Stephenson and Blake fonts download

The Stephenson serif font is a modified version of a design by Sheffield company Stephenson & Blake Co. Typefounders, established in 1818. At the height of Sheffield's power as a producer of steel, Stephenson & Blake was the world´s largest manufacturer of metal type.

Sir Henry Stephenson, co-owner, was one of the University's founding fathers. In 1895, he became part of a hugely important movement that saw the wealthy and the powerful join forces with the ordinary working people of the city to create a university for the good
of everyone.

Stephenson and its sans serif companion Blake, were chosen with the assistance of the National Type Museum in London and redrawn for us by renowned type experts House Style Graphics. In their modernised, digitised form, they are the copyright property of the University of Sheffield - our unique signature, our hallmark, our stamp.


These fonts are the copyright property of the University of Sheffield and are solely for use in University documents, publications, presentations and displays.

  • Other file versions are available from the design team, but you will need to provide a detailed description of why the standard versions don't meet your requirements.
  • In standard applications, such as Microsoft Word and PowerPoint, the new fonts can replace any existing fonts you routinely use on your computer, such as Times and Arial.
  • You can replace any serif font (eg. Times or Courier) you may currently use with Stephenson and any sans serif (eg. Arial or Helvetica) with Blake.
  • PC users (Microsoft) will only see each font appear once in the font selection list (as TUOS Blake and TUOS Stephenson). Highlighting text and clicking the 'bold' or 'italic' buttons will automatically display the correct font.

Note: Do not try to italicise bold text or set italics in bold. This will cause the font to display incorrectly. To highlight and emphasise text, you may use the true italic or bold versions of the fonts, increase the point size, or colour the text.

  • By downloading these fonts you are deemed to have read and accepted the University's terms and conditions of use.
Terms and conditions

© The University of Sheffield 2018

The Stephenson and Blake fonts are available for download to University of Sheffield staff strictly on the following terms:

  • That they are used only in University documents, publications, displays and presentations in accordance with, the conditions of the University's Visual Identity Guidelines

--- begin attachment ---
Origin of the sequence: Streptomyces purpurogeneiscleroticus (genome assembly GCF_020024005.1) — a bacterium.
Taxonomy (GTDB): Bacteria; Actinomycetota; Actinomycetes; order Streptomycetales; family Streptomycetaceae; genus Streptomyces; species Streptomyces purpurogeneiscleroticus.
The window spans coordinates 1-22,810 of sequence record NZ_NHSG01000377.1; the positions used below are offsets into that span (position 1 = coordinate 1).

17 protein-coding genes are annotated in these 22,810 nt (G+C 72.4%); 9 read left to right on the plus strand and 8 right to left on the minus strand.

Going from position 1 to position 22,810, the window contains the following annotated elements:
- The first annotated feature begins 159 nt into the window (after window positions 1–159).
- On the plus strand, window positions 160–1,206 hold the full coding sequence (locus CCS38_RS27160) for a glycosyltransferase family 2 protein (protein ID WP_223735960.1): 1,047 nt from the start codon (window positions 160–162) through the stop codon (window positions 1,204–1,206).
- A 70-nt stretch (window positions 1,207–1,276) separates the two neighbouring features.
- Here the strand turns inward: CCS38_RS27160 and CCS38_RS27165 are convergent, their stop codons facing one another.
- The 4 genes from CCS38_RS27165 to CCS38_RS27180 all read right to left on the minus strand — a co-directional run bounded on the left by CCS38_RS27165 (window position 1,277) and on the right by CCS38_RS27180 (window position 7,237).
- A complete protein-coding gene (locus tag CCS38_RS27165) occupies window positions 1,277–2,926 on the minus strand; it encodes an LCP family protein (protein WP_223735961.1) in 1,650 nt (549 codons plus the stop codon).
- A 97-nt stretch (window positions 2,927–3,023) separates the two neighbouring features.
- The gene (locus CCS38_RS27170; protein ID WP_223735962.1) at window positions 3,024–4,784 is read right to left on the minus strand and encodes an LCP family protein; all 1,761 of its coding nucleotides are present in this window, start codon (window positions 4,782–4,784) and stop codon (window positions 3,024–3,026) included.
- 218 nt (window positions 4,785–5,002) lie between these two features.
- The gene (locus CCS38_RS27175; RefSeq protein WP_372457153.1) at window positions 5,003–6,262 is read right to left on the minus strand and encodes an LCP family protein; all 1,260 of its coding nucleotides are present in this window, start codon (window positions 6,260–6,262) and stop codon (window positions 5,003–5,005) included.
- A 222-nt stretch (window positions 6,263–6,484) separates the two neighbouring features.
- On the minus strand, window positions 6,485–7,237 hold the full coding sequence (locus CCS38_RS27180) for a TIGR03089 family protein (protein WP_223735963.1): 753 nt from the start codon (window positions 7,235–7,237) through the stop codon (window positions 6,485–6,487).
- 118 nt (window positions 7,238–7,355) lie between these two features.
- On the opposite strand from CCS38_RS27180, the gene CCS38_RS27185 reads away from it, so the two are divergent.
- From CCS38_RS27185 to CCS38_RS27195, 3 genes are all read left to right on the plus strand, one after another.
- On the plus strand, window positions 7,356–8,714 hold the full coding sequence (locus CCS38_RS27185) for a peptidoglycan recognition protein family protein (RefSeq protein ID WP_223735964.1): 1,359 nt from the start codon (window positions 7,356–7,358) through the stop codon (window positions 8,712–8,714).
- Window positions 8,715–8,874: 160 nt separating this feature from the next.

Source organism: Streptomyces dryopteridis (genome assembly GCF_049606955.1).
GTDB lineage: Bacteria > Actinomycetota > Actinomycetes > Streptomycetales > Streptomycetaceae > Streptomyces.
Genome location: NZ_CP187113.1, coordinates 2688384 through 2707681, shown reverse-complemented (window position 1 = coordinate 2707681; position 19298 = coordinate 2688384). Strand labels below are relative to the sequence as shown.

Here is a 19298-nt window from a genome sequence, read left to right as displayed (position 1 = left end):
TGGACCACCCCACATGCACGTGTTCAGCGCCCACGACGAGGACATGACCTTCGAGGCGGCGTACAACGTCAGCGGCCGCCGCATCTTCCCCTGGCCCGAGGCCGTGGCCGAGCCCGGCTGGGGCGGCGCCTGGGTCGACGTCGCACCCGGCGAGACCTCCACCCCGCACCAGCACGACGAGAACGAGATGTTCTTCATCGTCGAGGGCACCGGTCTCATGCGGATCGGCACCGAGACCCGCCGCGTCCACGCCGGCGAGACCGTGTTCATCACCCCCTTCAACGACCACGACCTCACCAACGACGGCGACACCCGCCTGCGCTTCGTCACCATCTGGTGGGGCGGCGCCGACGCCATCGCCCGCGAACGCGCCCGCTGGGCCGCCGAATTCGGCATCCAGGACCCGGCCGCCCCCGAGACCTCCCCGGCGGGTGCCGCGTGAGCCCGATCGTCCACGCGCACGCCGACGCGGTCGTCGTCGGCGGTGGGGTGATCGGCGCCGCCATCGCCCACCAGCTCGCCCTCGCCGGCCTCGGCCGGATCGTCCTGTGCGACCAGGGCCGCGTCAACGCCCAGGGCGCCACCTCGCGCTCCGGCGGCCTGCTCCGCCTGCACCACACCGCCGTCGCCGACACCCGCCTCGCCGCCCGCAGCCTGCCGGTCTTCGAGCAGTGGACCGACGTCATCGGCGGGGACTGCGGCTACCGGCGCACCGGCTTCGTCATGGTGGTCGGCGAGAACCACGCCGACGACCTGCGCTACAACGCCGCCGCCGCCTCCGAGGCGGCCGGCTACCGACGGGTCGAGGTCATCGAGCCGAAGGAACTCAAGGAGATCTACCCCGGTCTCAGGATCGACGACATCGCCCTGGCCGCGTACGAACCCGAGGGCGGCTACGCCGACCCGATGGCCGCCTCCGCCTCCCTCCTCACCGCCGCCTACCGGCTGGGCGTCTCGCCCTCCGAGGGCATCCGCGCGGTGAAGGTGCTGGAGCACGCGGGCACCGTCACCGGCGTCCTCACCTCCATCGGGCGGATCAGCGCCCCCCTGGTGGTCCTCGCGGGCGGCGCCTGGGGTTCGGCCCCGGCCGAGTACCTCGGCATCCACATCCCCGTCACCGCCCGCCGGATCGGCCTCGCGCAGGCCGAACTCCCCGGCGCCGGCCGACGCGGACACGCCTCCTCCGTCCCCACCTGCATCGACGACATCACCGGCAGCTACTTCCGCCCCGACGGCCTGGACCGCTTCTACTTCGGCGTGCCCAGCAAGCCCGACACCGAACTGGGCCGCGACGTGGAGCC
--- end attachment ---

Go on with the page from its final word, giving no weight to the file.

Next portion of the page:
• That they are not altered or distorted in any way
  • That they are not distributed to any third party
Help installing the fonts

Managed desktop PCs

All managed desktop PCs will have the University fonts pre-installed.

Unmanaged desktop PCs

  1. First save the fonts to your desktop, so you can see them (if inside a zip file, double-click to open the file and extract the fonts to your desktop)
  2. Click on "Start" (bottom left of your screen), then work through the listings as follows: "My computer" – "C-drive" (open) – "Windows" folder (double click) – "Fonts" (double-click). A window of existing fonts should open.
  3. It is quickest to have only this window open, so close any others that may already be open. Resize the window so you can see the fonts on your desktop.
  4. Drag and drop the new fonts into the fonts folder (ie. Click and hold the mouse on the font, then drag your cursor to the fonts folder and let go of the mouse button).
  5. Restart your computer. The TUOS Stephenson and TUOS Blake fonts should now be available.

Mac users (OSX)

  1. Save the fonts to your desktop, so you can see them (if inside a zip file, double-click to open the file and extract the fonts to your desktop)
  2. Double-click the icon for each font. Font Book opens and displays the font so you can see what it looks like.
  3. Click Install Font.
  4. The fonts will be available under TUOS Stephenson and TUOS Blake
University fonts: Non-aligning numbers

Non-aligning numbers are found in many quality typefaces. The descenders (tails) of characters such as 7 and 9 extend below the baseline on which the characters sit, just as the descenders of lowercase letters do. Non-aligning numbers are widely used by book publishers and in newspapers and periodicals such as the Times, the Observer and the Economist.

Their purpose is to make numbers easier to read, and they work for the same reason that a sentence typeset in lowercase letters is easier to read than one set in capitals. In a sequence of numbers individual characters´ shapes are easier to distinguish on the page than they would be if the tops and bottoms of all the characters aligned.

The versions of the Stephenson and Blake typefaces used by professional designers and typesetters feature non-aligning numbers. These numbers can, for example, be seen in the phone numbers and postcodes printed on University business cards.

Unfortunately, for technical reasons it is not practicable to include non-aligning numbers in the downloadable versions of Stephenson and Blake.